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With the new coarse fishing season about to open on 16 June the members of one of the more unusual angling clubs in the UK will have been busy preparing their craft so that they are 100% waterproof for the big opening day.
For the Francis Francis Angling Cub is the last punt fishing club on the Thames and their members carry out their fishing from punts moored in traditional style across the river.
Francis Francis (1822 to 1886) was a prolific angling author. He was angling editor of the Field magazine for more than a quarter of a century. He established the Thames Rights Defence Association which had as its objective the farming of fish for reintroduction into the wild. He also played a role in the introduction of trout to various other countries where they did not naturally exist.
The club was founded in 1906; based in the Barmy Arms at Twickenham, Middlesex. From its very beginnings it was a punt fishing club. Outings took place exclusively on the tidal Thames between Richmond and Teddington every Sunday during the coarse fishing season. Originally members hired the punts they fished from but over a period of time the club built up their own small fleet of 8 punts. Typically these punts were 24 feet long and 4 feet wide.
Members fish the Thames from the drop half weir at Richmond upstream to Teddington, which is semi tidal water. The fishing rights here, like in all legally tidal waters, actually belong to the Crown. An Environment Agency rod licence is still needed for coarse fishing though. The half weir operates only at low tide to keep a sufficient depth of water in the section.
As the tide rises, the gates are lifted up out of the water and remain in the up position until such times as the tide falls to the height of the gates, when they are lowered back in position again. Thus the fishery experiences the full tide but, as the water is held back by the half weir, does not experience the full low tide conditions.
Originally club members had to reside in Twickenham or very close to it. They used to meet up regularly during the week in the Barmy Arms Public House for drinks and this fine hostelry remains their base today. I first came into contact with the club in 1958 and knew a good percentage of the members.
However I was too young to legally venture into the pub and could not join as then, just as now, you needed to be aged at least 18 years old in order to join the club. At that time all the members were local, which was very handy as most were tradesmen. During the river close season period, you would regularly see members walking down the road with tools to repair their punts.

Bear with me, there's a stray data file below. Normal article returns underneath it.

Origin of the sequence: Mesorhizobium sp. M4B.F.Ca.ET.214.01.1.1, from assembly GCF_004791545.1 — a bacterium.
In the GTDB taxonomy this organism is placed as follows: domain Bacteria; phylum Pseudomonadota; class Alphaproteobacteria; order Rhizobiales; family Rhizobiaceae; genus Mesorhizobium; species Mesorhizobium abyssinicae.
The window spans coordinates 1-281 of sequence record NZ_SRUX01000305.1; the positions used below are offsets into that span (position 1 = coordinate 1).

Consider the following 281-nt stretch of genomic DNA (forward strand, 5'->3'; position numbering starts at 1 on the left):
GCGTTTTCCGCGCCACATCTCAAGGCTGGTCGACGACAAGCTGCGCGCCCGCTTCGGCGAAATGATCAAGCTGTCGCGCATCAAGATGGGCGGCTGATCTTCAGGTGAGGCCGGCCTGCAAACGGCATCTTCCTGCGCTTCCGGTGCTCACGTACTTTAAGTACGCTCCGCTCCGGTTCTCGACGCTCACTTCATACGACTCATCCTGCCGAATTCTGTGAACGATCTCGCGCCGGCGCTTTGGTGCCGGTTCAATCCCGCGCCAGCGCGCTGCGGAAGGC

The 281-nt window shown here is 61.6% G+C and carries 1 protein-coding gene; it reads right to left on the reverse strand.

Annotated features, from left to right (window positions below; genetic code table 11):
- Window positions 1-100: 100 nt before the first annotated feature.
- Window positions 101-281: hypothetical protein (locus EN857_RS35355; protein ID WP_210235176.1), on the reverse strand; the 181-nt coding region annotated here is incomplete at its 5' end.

Stories of the club from the Second World War are legendary and include an incident when the pub in Church Road had been hit by fire bombs and was on fire just 100 yards away from the punts whilst the club was holding a meeting. The chairman asked if they would like to move to the air raid shelter, but the members turned him down as a member known only as Sid had just bought a round of drinks.
Then there was the case of air raids happening during a club match. It was agreed that members would fish on regardless. They were not going to let the Germans ruin their leisure time. The scales-man had to check that all fish weighed in were alive and not killed by any bomb.
In the club archives there are records of members gaining various medals, some for firefighting in the blitz. At one particular meeting several members’ wives turned up to complain that the menfolk were taking all the family bread rations for fishing. This led to a temporary ban on the use of bread as bait.
Back in 1958, I remember watching Joe Stevens, who was a legend in the club, known for his outstanding bags of big roach. I was fishing off the bank when he moored downstream and further out than I could fish.
I could clearly see what he was doing and the fish he was catching. As soon as his punt was moored, he placed a couple of big balls of mashed bread ground bait, weighted down by big stones, behind where he was going to fish, so that it was breaking up on the bottom directly in front of where he was going to fish.
He used a short rod which was possibly nine feet in length or even shorter. The reel was a centre pin and an old fashioned cork on cane float with the bulk shot close to the bottom.
After plumbing up, he started to trot the swim with wet bread crust and was catching good roach from the off. Most of the time the float would travel less than four feet before diving under. I then realised why the rod was so short, as the fish were taken very close to the punt. It was roach after roach for less than four hours and they had all to be over eight inches to be eligible to be weighed in.
He had left Twickenham Embankment, along with all the other club punts, and poled the punt upstream to Radnor Garden where he moored it. I recall it was about 8.30 am before he boarded his punt and he had to stop fishing by 12 noon, which gave him only around three hours fishing time. He weighed in an all-roach catch of over 50 lbs that morning with the best fish of over 1 lb 8 oz. I was so impressed that this started a 57 year career punt fishing on the Thames with hopefully plenty more to come.
This blog is brought to you by Bill Rushmer. Look out for part two of the story of the Francis Francis Angling Club, coming up shortly
The team undertake a diverse range of work including looking after the Trust's £40 million worth of fish stocks, managing agreements with over 250 different angling clubs and helping more people, especially youngsters, take up angling on the canal. Follow this blog to keep updated with the thoughts and work of the team.